They've been called the culprits of the financial crisis but their role has remained largely unexamined. And they were largely spared any major reforms in the financial regulatory overhaul announced today by President Obama.
The credit rating agencies, which awarded high ratings to subprime mortgages and other complex securities that helped fuel the economic meltdown, will now be required to publicly disclose how they measure performance and the risks assessed in their ratings.
However as Reuters reports, one crucial reform was left untouched:
But the blueprint does nothing to address what critics call the industry's key shortcoming: That the biggest agencies are paid by issuers whose securities they rate, creating an incentive to win more business by assigning high ratings.
That potential conflict of interest has led to situations in which firms claim they were threatened with lower ratings if they didn't pay particular ratings agencies.
Critics say the pay issue is responsible for the dominance of the big three rating agencies - Moody's, Fitch and Standard & Poor's - impeding competition in the industry.
Those three agencies are being sued by Connecticut Attorney General Richard Blumenthal, who claims that they allegedly gave the state's municipalities artificially-low credit ratings, costing taxpayers millions of dollars. The agencies deny the allegations.
Blumenthal told Huffington Post that he has collected evidence showing how "the amount of payments to agencies seems to affect their ratings. In one case, he says, an agency "threatened to downgrade a rating if a company failed to provide all of the business to that rating agency."
The attorney general's lawsuit is the first court action in an investigation into possible antitrust violations, consumer protection and potential other violations by the agencies.
"Our investigation concerns practices that relate to conflicts of interest and methods and types of payment," says Blumenthal.
In the past, the firms have defended the issuer-pay model. Standard & Poor's white paper on the subject states: "Firms employing the issuer-fee model have a long-term track record of success... [and] historically, the issuer-fee model has fostered the greatest levels of transparency."
The proposals were criticized by industry veterans, reports the New York Times:
"This is not an effort to remake the industry," Jerome Fons, a former managing director of credit policy at Moody's, said of the administration's proposals. "If we believe the system is broken, this doesn't offer a fix."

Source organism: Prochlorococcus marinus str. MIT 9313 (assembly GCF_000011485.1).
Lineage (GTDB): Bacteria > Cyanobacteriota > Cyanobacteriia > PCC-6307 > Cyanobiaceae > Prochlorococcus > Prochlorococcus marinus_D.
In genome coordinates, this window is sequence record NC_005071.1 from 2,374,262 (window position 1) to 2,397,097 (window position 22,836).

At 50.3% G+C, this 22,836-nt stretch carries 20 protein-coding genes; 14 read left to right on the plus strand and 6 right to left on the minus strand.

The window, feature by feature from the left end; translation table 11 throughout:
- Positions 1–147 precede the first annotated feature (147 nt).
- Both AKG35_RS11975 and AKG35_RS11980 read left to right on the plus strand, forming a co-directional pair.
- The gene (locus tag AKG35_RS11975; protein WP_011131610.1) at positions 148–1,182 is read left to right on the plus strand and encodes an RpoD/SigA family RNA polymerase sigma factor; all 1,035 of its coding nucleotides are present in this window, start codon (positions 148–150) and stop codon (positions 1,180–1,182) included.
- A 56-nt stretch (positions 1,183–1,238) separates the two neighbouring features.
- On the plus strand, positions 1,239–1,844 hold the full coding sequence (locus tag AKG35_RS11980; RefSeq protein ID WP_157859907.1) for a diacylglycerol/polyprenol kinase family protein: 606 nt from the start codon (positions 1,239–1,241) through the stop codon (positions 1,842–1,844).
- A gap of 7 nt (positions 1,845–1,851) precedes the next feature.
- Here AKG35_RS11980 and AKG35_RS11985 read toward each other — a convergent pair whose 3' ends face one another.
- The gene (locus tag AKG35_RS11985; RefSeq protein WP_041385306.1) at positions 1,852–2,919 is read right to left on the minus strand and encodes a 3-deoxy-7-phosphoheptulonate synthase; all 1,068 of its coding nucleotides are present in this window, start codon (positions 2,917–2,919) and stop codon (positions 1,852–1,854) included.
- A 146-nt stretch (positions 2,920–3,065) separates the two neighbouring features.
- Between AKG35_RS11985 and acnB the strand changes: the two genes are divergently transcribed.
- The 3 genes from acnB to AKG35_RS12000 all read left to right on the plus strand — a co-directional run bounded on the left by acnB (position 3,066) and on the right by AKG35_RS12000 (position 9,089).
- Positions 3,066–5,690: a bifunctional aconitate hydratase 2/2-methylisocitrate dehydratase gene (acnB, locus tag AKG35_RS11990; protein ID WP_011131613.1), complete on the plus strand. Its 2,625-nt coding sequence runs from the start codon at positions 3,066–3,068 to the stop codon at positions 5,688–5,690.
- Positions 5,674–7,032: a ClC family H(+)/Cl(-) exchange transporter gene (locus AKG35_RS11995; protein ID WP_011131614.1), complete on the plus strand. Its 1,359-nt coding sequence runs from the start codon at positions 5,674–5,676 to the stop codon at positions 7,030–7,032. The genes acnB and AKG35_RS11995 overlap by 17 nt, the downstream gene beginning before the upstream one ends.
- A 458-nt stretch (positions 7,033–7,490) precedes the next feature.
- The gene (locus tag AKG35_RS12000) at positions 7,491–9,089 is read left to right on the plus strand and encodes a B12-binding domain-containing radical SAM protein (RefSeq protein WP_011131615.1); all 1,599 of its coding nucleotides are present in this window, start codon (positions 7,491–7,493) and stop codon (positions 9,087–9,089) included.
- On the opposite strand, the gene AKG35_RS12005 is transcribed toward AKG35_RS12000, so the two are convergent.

Another reform that remains to be addressed is the issue of liability. Consumer Federation of America president Barbara Roeper says:
"If they're going to have this legally sanctioned gatekeeper role, then they need to lose their First Amendment rights. They claim their ratings are just opinions, but that argument has been challenged. If they were legally liable, if they knew they could be sued for being reckless and issuing ratings of which they have inadequate basis, then they might be more careful... or to say 'I don't know' about risks they don't understand. At the very least, if they were liable, they might have reexamined their methodologies."
The agencies have been criticized for missing several of the financial world's biggest collapses: Enron had an investment-grade rating four days before the company went bankrupt in 2002.
Today, the agencies welcome the government proposals, saying that they favored improved ratings quality and transparency.
In anticipation of the overhaul, the industry has been heavily lobbying the White House, the Treasury Department, the SEC and Congress.
According to the Center for Responsive Politics:
The 10 firms accredited by the SEC to issue credit ratings spent $370,000 on lobbying during the first three months of 2009, an increase of 42 percent compared to the 1st Quarter of 2008,
Several lawmakers who have been critical of the agencies did not return calls for comment. Rep. Henry Waxman, former chairman of the House Oversight and Government Reform Committee, told a hearing last year that "The story of the credit rating agencies is a story of colossal failure."
Blumenthal asserted, "If there is one culprit in this financial crisis, debacle and meltdown so far, a culprit that's escaped the blame they deserve is the rating agencies."